Speaking from the governor’s residence because of a quarantine due to a possible COVID-19 exposure, Gov. Michelle Lujan Grisham warned that New Mexico is “at extreme risk of uncontrollable spread” of the disease as cases continue to increase throughout New Mexico.
Lujan Grisham said both she and her fiancé tested negative for COVID-19 on Wednesday for a second time, though they would remain quarantined for a full two weeks, in accordance with state health officials’ guidance.
“When you have uncontrollable spread, where we can’t manage the outbreaks, you become quickly a potential epicenter for the country and you overwhelm your healthcare workers, your hospital services and we have far more, many more, deaths and our mortality rates just keep rising,” Lujan Grisham said.
She urged New Mexicans to abide by COVID-safe practices and emphasized staying away from large gatherings and avoiding leaving the house unless absolutely necessary.
While she did not make any changes to the state’s public health order, which will expire next weekend, she did say that things like K-12 sports and club sports remain prohibited, except for limited practices with groups of ten or fewer individuals with no contact.
While she said she hoped to have school sports back in 2021, she maintained that the state’s main priority is “to get our kiddos back in the classroom.”
Some students have been able to go back to in-person instruction as part of a hybrid model in the past month. This means part of the week they will be in a classroom, while the rest of the week they will continue remote learning.
But even with this limited in-person schooling, Human Services Department Dr. David Scrase said there have been 66 cases among students who are in class and 91 cases among staff members who have been on school property.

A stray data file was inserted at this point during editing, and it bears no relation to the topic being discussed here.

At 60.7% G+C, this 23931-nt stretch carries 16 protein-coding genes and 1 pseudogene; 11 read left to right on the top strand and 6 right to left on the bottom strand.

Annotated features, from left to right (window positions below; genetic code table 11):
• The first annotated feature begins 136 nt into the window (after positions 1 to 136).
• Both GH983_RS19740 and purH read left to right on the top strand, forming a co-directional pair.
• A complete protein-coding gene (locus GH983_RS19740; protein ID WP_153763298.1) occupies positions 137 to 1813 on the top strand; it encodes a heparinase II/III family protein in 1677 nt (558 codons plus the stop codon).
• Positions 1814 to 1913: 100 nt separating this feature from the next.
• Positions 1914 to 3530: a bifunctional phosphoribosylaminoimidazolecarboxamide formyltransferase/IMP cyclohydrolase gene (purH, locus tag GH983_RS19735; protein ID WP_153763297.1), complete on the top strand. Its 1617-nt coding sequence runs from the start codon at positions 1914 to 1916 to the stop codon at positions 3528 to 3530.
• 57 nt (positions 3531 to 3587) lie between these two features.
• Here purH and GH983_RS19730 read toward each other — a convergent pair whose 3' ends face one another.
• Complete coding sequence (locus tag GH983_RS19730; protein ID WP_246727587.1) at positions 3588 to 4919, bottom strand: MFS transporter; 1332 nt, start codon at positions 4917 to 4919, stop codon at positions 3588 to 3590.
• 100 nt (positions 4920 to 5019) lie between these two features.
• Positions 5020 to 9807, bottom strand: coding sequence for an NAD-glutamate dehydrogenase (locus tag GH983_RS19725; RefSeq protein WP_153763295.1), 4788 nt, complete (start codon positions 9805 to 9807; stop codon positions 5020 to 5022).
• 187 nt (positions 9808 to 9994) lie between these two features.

“We are now seeing more cases in school where kids are back in school,” Scrase said.
The spread in cases in schools, Scrase said, follows the trends of the communities at large, saying they “almost exactly parallel the case counts to communities.” In other words, in areas with a higher number of cases, there have been a higher number of cases among those in schools, both students and staff.
And many areas of the state have experienced growth of COVID-19 cases. Scrase referred to an “exponential rise in the number of cases” in some areas of the state.
Statewide, the spread rate was 1.24 as of Oct. 7, which means each person with COVID-19, on average, will spread the disease to 1.24 other people. And other indications also showed signs of increased growth.
The test positivity rate, below two percent at one point on a seven-day rolling average at one point in mid-September, reached 4.21 percent as of Oct. 6.
And the daily number of cases on a seven-day rolling average reached 233 on Oct. 2. This number lags, Scrase explained, as they wait for all labs to process and report results.
“That is going to climb very rapidly each time we recalculate that,” Scrase said, based on recent results the state has received.
He also noted that some hospitals are “very nervous” about the increase in the number of hospitalizations and the number of those who need to be in intensive care unit beds for COVID. And while the state has decreased the severity and length of times of hospitalizations, which Scrase largely credited to widespread and aggressive use of the antiviral remdesivir, he still said that running out of ICU beds was a real possibility if the current trends continue.
While both Scrase and Lujan Grisham called for immediate action, they acknowledged that it will take some time for any actions New Mexicans take now to show up in redacted numbers of COVID-19 due to the incubation period for the disease.
“Even if we slam our foot on the brake today, by adopting masking and social distancing, it’s still going to take two weeks for this automobile to come to a stop,” Scrase said. “So the more we can do and the more quickly we can do it, the better for you, the better for your family and the better for your neighbors.”
The state going back to stricter restrictions, including shutting large swaths of industries across the state, is a last-case scenario, Lujan Grisham said.
“When I limit where people go, it’s an emergency health order shut down. And we don’t want that,” she said. “Nobody wants that.”
She said that the “economic backlash” to another shutdown would be devastating for the state.
To avoid this, she said, everyone needs to wear masks and abide by COVID-safe practices.
She noted that some states have enforced curfews, to avoid the risk of a long duration of being in one place, but the state’s health officials would need to discuss any next steps.
She said any changes to the public health order would come with analyzing data, including rapid responses. She said the state is on pace to have 700 rapid responses this week, including increases in retail and restaurants.
“We still have time,” she said. “We won’t see all the evidence of our good work in one week, but we can see the trends. We can see if we’re moving in the right direction.”